Some Things I Didn’t Know About Dairy Farming

My pregnant friend Lesley sent me this article from last Saturday’s Globe and Mail. It’s all about the big and messy business of bovine sperm harvesting. Things I learned from the article:

  • They actually use a steer or castrated bull as a kind of fluffer. Or stand-in. I can’t quite hit on the right metaphor for this: “‘Their role in life is to stand there and be mounted,” Mr. Carscadden said. ‘I don’t know if that’s better or worse than the alternative, which is to go to the food industry.'”
  • One shot by the ‘undisputed big boy’ of Canadian bulls, Godwyn, is worth CAN $250,000. That’s good for 2500 doses, or $100 per potential calf.
  • Godwyn has to suffer a lot before he gets off:

The bull mounts the steer three times, but is interrupted by the collection team on the first two to induce a big yield on the third. “On the first one, they’ll literally grab his penis and not allow him to ejaculate or penetrate,” he said. “On the second one, they spray the penis with disinfectant.”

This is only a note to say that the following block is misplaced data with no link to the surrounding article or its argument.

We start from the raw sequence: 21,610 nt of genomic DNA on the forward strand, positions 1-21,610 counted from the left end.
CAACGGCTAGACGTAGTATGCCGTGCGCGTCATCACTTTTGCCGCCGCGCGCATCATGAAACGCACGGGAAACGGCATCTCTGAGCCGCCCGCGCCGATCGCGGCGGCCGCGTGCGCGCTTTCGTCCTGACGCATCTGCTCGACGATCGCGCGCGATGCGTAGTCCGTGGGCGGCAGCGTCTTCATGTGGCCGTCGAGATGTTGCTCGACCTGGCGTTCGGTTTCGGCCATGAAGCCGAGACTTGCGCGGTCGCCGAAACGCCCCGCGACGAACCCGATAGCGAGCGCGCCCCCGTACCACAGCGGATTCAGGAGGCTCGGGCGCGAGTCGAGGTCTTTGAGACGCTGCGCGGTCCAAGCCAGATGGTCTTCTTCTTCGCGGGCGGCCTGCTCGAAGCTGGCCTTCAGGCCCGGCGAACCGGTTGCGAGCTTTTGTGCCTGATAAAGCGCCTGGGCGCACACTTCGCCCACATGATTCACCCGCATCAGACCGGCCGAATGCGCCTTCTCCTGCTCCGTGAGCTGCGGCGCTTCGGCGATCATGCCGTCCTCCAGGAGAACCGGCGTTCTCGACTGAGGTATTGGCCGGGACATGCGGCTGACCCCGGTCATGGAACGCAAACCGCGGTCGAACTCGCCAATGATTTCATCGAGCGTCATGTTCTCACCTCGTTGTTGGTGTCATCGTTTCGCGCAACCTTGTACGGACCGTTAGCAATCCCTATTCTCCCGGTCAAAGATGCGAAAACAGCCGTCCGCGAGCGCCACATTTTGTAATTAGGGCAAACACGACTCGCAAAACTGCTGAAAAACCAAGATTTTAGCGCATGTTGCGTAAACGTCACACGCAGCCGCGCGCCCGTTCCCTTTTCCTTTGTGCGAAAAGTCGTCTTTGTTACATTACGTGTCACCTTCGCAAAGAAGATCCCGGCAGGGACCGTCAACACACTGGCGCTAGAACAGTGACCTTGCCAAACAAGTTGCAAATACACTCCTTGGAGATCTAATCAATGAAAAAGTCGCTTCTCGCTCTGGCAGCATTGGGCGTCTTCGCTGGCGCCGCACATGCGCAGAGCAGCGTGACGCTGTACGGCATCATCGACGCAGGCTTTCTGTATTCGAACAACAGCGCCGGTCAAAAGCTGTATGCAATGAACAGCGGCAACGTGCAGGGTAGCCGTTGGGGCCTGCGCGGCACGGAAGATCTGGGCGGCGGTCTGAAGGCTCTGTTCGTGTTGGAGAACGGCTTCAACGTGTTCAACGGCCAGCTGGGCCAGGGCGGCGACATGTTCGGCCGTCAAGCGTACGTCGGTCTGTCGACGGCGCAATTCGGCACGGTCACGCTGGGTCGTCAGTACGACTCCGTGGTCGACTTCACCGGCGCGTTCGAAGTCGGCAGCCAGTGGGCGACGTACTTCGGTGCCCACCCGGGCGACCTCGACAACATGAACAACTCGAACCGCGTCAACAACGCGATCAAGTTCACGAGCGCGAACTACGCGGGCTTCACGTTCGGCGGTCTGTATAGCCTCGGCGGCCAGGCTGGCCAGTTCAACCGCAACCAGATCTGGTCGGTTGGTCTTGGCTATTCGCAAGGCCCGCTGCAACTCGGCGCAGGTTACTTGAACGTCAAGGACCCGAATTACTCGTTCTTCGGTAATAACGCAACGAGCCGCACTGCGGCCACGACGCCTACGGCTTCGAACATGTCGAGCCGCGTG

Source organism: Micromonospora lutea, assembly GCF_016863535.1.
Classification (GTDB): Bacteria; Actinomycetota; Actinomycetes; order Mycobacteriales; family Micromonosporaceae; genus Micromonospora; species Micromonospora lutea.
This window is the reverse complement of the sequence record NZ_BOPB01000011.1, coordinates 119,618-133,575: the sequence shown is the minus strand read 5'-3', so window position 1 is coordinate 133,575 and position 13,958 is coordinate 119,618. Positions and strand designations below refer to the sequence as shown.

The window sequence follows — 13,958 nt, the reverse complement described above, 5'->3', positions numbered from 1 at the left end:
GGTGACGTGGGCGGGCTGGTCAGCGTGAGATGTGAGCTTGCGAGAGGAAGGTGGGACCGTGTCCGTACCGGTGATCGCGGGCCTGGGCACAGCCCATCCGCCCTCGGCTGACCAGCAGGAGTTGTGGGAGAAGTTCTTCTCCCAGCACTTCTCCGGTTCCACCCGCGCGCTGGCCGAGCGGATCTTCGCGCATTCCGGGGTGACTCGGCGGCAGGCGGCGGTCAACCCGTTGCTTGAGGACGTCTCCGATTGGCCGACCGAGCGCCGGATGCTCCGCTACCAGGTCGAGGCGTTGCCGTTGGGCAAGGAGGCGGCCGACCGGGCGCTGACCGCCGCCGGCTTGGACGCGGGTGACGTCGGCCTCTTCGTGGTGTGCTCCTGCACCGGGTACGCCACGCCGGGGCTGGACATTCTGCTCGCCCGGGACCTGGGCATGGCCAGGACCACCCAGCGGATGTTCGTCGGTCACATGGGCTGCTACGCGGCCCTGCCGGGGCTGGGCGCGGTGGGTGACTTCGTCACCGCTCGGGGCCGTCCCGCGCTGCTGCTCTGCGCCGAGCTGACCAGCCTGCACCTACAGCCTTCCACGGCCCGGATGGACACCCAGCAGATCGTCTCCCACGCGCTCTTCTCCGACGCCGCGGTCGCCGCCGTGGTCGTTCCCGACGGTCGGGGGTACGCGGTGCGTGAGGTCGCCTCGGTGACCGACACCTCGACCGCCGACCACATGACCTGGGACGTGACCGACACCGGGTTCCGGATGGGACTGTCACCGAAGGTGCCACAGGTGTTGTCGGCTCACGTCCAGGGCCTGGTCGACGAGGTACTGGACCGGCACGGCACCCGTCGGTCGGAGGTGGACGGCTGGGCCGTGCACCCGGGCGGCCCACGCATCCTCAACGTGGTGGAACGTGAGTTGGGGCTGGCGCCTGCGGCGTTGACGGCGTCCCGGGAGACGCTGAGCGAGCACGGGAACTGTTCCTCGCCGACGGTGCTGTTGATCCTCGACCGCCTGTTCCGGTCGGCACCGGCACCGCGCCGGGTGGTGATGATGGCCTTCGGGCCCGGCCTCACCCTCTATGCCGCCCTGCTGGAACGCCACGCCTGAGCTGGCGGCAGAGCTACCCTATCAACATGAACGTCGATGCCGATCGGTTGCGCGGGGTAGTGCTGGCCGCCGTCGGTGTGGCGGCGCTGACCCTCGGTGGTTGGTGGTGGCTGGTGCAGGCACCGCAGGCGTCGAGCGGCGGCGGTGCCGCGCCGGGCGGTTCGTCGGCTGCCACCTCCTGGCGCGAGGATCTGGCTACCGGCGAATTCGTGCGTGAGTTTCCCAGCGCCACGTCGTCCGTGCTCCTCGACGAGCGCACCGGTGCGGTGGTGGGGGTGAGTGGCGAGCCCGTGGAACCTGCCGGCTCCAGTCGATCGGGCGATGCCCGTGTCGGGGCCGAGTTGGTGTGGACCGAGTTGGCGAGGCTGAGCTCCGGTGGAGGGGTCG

And, on the third mount, the collector reaches in with an “AV”, or artificial vagina, just in time for the moment of glory.

Who has the worst job, the castrated bull or the sperm collector? A tough call.

I was reminded of a story an Irish friend told me about horse breeding. We went ‘down the country’ to observe the goings-on one day and learned the breeders used a female donkey as a fluffer before the actual extraction.

Speaking of horses and mounts, longtime readers may recall an old entry about the Equimount.


  1. I read that article in the print edition, while flying home from Toronto, and had to laugh out loud several times. Because it’s hilarious, but also because it’s totally insane, the stuff that goes on behind the scenes while we all happily consume our dairy products. Whoever stops to think about the multi-million dollar sperm industry?

    This article, combined with my trip to a farm in Vermont, where I milked a cow myself and then reflected on the contrast between that, and the way that cows are usually milked (several times a day on machines)… well, I’m seriously re-examining my relationship to dairy products, let’s just say.

  2. Eric was disappointed that you didn’t mention anything about the gold standard sperm that made your “pregnant friend Lesley” pregnant. He figures he has Goldwyn beat.

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